Oswego residents whose homes and properties are located within the village’s proposed downtown tax increment financing district packed Village Hall on Tuesday evening during a public hearing regarding the TIF.
Some stakeholders were all for creating the TIF, hoping it will help bring much-needed improvements to a stagnant downtown area, while others had questions about how it will change their yearly expenses.
“This [TIF] is extremely important to the village,” Village President Gail Johnson said during the hearing’s opening. “It’s a unique opportunity to assist development and implement much-needed infrastructure improvements.”
More than 20 years ago, state lawmakers gave local governments the power to create TIFs. A TIF’s goal is to help restore growth in areas going though economic change, or to revitalize currently stagnant parts of town. It allows cities and villages to make improvements they need, like new roads or sewers, to attract businesses, or help existing businesses expand, without tapping into general funds or raising taxes.
Property taxes collected on properties included in the TIF district at the time of its designation continue to be distributed to the school districts, county, community college and all other taxing districts as normal. Only property taxes generated by the incremental increase in the value of these properties after that time are available for use by the TIF.
In Oswego’s downtown corridor, Johnson said this function will come in handy. She noted that a “guiding principle” of the board is to focus on fixing infrastructure that is hindering the area’s growth.
“Sewer and water lines are in bad shape,” she said. TIF money will help offset these improvement costs.
But, despite her promises that taxes will not be raised on properties within the TIF district unless their property values increase, there were many who expressed concerns.
“We see the advantages. Everybody talks about the advantages,” said a resident who lives on Washington Street. “What are some of the disadvantages? What are some of the bad things about it?”
Johnson looked perplexed. From the village’s standpoint, there is no downside of moving forward, she said.
“With a well-written TIF, you will not see any [downside],” Johnson stressed. She talked about how the TIF improvements will only help to increase property values of homes and businesses in the area, which have seen a decrease in property value of 22 percent over the last nine years.
With the new TIF-fueled improvements, it is the village’s hope that property values will begin to rise.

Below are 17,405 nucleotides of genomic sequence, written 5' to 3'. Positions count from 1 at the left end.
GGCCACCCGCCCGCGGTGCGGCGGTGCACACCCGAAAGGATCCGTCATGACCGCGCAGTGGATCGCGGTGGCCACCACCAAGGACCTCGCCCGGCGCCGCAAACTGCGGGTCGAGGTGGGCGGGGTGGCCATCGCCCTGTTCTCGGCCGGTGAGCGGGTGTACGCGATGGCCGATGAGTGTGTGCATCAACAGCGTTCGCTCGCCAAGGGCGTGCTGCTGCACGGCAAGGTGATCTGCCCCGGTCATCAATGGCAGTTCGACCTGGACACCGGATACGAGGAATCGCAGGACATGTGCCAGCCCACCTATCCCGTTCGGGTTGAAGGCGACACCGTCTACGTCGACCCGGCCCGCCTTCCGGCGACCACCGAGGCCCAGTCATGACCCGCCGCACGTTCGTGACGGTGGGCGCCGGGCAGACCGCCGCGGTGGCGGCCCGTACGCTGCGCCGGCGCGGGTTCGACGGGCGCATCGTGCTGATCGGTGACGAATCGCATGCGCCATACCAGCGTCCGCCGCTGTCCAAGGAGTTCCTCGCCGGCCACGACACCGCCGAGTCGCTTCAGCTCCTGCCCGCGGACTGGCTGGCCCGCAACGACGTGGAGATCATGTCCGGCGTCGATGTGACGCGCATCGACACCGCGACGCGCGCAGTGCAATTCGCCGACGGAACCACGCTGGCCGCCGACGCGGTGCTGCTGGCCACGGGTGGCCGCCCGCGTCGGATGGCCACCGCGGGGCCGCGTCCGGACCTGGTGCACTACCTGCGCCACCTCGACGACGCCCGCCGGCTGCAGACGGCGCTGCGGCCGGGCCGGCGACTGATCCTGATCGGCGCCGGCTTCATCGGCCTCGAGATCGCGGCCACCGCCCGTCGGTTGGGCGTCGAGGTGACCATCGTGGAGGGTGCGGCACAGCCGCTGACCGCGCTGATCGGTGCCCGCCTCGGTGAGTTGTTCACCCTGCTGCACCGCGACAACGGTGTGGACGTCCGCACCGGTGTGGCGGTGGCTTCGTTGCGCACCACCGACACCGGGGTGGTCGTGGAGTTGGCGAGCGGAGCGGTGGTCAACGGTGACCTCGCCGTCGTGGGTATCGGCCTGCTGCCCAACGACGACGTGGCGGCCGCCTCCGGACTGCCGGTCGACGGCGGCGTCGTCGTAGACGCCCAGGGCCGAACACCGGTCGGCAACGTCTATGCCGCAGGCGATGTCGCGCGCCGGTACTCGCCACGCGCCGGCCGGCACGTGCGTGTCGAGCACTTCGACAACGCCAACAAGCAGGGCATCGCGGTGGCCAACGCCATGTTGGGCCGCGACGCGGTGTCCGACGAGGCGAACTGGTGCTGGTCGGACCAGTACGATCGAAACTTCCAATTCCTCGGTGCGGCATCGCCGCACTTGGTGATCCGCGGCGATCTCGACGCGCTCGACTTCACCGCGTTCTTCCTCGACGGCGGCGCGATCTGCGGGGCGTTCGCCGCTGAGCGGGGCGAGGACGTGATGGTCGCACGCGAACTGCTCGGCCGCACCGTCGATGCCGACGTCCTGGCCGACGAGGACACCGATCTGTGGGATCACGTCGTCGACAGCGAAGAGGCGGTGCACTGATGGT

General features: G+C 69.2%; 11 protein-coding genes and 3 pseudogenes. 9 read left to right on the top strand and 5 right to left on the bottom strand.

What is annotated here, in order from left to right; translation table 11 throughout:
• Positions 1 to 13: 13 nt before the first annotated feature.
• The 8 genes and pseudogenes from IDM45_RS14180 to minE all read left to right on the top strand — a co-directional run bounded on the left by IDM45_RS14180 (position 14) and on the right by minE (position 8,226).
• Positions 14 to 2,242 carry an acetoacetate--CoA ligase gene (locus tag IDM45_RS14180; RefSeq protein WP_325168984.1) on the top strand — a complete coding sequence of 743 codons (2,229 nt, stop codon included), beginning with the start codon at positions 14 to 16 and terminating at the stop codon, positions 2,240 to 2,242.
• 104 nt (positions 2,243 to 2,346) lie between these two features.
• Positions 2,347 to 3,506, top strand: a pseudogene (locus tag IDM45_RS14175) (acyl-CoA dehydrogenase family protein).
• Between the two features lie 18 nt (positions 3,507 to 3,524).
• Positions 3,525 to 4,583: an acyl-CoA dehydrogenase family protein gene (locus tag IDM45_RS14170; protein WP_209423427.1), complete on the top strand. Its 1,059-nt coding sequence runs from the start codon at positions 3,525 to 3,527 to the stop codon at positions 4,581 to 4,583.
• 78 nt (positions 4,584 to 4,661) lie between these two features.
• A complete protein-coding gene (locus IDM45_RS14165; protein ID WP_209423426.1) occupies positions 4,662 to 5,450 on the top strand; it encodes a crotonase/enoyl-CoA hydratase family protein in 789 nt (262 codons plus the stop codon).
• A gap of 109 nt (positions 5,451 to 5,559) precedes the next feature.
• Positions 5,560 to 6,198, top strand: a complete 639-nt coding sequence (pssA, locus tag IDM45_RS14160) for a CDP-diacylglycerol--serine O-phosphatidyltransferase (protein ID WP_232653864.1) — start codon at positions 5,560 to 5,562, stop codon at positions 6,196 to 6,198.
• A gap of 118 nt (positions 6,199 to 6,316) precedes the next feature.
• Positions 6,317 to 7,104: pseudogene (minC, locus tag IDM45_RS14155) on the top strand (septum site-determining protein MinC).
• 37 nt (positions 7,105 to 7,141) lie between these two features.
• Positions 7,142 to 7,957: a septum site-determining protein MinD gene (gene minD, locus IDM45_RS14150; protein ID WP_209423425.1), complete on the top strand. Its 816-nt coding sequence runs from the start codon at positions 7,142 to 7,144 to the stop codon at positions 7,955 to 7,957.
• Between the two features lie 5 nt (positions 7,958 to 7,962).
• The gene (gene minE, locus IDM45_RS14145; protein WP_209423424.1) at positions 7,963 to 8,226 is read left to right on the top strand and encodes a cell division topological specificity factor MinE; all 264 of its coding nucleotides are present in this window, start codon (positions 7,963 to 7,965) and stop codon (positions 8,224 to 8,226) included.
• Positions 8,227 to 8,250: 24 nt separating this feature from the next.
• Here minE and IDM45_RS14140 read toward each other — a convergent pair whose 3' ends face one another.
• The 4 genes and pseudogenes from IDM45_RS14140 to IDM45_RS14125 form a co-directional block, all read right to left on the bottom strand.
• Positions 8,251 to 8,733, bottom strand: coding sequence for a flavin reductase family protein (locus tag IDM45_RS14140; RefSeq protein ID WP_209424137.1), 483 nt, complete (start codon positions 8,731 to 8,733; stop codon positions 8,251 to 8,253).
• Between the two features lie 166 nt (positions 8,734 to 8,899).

“If your property value goes up, your taxes will go up,” she said. “There are no additional taxes or fees, or nothing against anyone that lives in the TIF district.”
While Johnson’s answer appeared to relieve one man’s concern, there were others who seemed adamant about seeing the proposed TIF fall to the wayside once again. In particular was one man, who voiced nearly 30 minutes of concern at the podium.
The Oswego resident of more than 20 years asked Johnson who was representing the residents when it comes to the TIF decision.
“You hired big city Chicago lawyers for yourself. I feel like we don’t have anybody representing the people of Oswego. We need a lawyer to defend what we believe,” he said.
The man expressed his discontent with the way other towns, cities and villages have handled TIF districts, and became worried that the additional funds will fuel Oswego’s continued growth – something he doesn’t necessarily want to see.
He pointed toward Naperville, Plainfield, Batavia and Geneva as towns that have been “ruined” by TIF districts and building.
“That’s kind of what our town is becoming,” he said, concerned about the traffic, the overcrowding and the water supply. “We have to think about this stuff if we’re going to start building.”
He finished by expressing his discontent for the proposed TIF.
“For me, the program is bad for Oswego – bad for citizens and bad for taxpayers,” he said. “In my opinion, and my research, I don’t think we should follow suit with Naperville and Plainfield and Geneva. I am totally against it. I just wish the people had somebody that was representing us like a big lawyer.”
Following the lengthy comments, Johnson assured the man that she was, indeed, “there for him.”
“We represent you,” she said. “And, my door is always open for conversation.”
A third speaker, John Brodemus – a 30-year resident – brought several geological maps of the TIF district to hand to board members as a visual aid to his comments, which focused on the more technical side of proposed infrastructure improvements expected to happen should TIF funds come rolling in.
He noted that it has been cost-prohibitive in the past for anyone to come in and develop the currently underdeveloped areas in the downtown corridor.
By creating the TIF, “are you basically funding putting infrastructure in areas that are geologically disfavored?” he asked. “Are there other cost-effective options to conserve and enhance the village? Should some areas that are geologically disfavored be turned into park space?”
At least one resident did get up to speak in favor of the proposed TIF.
“I’m in favor of the TIF. It’s an alternate way of doing the financing,” he said. “The bucket’s empty. We have to look toward alternate solutions. I think the world of this village. I like everything about it. We can’t go back [to the way it used to be]. I guess we can make the choice to go somewhere else if we don’t like it. But if this new financing method can bring sewer and water to properties and fix the streets, it should be done.
“There are things we need to do in our downtown. It’s not just about infrastructure, but about the old that isn’t working. If we don’t [do something], it won’t just be the infrastructure deteriorating, it will be the community.”
The village board will vote on the TIF’s creation in September or October.